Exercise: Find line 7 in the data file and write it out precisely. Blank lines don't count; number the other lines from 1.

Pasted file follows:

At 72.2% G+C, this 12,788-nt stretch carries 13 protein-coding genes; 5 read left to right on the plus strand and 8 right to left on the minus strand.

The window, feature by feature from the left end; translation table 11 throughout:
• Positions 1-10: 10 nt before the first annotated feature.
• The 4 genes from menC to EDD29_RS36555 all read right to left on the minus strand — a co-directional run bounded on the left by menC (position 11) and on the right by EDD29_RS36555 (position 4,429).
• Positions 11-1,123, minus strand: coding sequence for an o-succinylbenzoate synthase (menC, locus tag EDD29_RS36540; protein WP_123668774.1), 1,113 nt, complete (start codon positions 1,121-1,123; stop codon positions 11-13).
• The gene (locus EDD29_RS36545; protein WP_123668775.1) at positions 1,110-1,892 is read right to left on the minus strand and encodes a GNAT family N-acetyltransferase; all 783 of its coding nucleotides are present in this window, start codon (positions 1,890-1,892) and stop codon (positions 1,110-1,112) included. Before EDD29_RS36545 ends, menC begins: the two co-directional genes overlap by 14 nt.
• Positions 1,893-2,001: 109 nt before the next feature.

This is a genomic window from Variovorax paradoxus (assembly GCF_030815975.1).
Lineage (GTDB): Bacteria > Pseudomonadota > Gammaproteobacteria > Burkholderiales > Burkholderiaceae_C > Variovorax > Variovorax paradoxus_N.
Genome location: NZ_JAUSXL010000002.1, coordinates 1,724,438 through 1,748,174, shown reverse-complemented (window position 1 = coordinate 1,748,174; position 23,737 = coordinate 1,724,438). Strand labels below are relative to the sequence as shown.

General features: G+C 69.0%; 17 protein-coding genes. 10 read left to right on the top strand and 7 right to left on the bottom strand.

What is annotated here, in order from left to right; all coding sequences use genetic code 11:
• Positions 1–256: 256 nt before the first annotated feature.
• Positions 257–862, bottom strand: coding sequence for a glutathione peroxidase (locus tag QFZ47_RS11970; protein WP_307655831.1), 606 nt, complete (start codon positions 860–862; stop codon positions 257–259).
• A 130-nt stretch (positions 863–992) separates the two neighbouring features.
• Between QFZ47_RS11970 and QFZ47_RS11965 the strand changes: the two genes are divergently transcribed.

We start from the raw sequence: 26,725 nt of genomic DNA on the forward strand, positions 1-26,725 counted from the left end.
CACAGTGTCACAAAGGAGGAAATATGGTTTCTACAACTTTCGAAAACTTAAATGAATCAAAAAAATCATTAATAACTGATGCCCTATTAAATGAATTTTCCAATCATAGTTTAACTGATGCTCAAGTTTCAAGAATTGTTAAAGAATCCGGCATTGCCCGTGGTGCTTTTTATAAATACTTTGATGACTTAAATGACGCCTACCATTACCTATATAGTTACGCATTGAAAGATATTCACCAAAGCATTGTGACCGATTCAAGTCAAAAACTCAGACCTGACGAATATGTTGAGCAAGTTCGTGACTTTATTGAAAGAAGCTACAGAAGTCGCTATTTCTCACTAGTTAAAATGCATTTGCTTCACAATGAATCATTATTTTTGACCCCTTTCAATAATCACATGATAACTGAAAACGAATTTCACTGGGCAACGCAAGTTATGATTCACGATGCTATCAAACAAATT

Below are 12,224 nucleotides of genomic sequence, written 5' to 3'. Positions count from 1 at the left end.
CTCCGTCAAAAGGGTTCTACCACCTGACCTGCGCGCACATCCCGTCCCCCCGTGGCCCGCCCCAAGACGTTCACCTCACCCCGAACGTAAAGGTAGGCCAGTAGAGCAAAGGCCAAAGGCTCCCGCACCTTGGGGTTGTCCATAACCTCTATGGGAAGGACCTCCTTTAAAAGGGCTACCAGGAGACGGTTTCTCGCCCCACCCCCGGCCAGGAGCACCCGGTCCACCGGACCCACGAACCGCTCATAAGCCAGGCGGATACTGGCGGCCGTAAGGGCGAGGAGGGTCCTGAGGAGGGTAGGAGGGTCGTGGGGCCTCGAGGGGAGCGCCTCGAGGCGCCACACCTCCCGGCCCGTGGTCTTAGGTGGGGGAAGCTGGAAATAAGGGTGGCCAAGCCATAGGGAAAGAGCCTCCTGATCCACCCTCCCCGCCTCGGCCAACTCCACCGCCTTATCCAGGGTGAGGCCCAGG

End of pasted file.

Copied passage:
• Positions 1,893-2,001: 109 nt before the next feature.